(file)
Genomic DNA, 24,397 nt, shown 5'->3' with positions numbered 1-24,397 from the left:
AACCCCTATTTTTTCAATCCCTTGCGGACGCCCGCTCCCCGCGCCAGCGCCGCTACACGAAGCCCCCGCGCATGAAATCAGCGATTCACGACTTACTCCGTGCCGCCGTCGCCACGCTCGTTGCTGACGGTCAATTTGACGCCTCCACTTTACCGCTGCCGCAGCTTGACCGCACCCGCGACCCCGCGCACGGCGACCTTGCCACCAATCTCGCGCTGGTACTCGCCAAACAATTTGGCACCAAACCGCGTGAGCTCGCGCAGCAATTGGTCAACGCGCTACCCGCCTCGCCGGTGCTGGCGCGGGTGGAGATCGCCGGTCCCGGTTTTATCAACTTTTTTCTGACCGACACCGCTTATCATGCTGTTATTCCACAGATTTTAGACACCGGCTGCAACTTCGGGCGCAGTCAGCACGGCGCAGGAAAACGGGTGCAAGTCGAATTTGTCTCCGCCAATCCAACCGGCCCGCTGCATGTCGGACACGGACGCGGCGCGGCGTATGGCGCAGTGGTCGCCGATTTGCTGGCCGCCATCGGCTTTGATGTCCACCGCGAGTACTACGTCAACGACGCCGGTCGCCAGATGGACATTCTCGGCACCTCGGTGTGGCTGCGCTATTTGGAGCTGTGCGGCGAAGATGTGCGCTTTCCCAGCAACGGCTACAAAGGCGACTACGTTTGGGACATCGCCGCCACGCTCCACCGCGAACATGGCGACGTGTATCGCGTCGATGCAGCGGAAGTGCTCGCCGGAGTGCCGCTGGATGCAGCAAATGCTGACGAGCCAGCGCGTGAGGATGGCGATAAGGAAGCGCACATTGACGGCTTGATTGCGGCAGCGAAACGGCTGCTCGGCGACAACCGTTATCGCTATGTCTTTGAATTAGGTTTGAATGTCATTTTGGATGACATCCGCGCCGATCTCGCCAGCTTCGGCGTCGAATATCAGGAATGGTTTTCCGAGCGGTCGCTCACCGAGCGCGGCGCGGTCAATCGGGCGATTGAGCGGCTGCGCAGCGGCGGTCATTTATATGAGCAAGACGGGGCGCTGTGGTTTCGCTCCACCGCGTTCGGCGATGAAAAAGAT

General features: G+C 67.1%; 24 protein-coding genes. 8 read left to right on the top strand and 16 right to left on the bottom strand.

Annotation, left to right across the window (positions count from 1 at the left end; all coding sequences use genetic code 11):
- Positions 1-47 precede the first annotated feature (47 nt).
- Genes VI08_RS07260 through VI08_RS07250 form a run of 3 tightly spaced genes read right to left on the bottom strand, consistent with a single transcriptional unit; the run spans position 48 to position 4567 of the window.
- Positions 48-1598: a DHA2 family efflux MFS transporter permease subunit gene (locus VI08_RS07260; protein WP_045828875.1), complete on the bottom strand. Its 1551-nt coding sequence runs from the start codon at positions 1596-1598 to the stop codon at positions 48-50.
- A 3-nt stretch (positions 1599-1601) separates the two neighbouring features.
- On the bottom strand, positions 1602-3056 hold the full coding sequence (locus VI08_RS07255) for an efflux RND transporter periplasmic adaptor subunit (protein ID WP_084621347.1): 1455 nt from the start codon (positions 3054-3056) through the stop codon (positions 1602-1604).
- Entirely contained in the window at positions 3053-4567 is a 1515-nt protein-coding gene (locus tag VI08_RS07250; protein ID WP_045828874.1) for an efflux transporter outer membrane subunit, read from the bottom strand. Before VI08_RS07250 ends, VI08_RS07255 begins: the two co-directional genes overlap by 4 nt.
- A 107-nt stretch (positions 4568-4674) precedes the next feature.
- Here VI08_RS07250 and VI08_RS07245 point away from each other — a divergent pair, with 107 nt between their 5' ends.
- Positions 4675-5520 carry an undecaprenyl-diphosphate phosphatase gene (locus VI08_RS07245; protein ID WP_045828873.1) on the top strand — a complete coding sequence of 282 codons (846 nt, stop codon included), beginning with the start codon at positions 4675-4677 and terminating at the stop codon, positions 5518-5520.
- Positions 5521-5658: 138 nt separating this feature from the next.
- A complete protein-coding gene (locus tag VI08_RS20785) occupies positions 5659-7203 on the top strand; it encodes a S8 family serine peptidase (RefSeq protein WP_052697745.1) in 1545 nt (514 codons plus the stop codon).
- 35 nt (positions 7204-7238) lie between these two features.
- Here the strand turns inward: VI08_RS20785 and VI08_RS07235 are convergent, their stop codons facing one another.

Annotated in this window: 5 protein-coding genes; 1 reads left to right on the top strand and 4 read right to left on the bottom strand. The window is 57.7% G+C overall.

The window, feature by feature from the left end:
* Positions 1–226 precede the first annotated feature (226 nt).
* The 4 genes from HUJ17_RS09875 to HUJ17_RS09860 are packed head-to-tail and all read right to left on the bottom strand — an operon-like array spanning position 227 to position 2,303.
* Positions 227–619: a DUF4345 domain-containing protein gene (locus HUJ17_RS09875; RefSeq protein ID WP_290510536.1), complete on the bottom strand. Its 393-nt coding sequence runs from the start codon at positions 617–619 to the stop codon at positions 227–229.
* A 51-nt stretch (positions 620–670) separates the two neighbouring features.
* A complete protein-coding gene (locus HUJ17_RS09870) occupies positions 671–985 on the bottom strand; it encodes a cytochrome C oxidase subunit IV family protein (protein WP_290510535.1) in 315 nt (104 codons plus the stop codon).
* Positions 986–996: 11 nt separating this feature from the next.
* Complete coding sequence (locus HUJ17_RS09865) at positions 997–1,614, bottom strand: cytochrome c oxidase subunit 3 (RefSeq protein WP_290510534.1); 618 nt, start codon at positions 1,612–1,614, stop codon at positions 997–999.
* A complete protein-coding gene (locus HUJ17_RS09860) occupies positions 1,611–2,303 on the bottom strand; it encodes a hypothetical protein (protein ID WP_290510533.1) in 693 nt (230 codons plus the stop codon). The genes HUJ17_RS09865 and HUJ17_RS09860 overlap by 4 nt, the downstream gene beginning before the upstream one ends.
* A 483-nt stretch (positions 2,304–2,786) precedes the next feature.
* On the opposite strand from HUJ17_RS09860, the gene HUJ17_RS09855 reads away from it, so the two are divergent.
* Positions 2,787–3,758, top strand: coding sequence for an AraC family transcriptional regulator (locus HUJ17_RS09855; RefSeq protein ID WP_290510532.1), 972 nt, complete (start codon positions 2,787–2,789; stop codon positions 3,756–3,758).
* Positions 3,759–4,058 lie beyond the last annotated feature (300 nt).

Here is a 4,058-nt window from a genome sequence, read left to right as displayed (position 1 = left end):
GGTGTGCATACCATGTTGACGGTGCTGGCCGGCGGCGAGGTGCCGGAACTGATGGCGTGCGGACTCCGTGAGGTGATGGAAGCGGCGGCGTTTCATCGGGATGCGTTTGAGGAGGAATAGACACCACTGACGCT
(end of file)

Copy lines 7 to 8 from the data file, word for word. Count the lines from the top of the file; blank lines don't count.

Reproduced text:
- Positions 48-1598: a DHA2 family efflux MFS transporter permease subunit gene (locus VI08_RS07260; protein WP_045828875.1), complete on the bottom strand. Its 1551-nt coding sequence runs from the start codon at positions 1596-1598 to the stop codon at positions 48-50.
- A 3-nt stretch (positions 1599-1601) separates the two neighbouring features.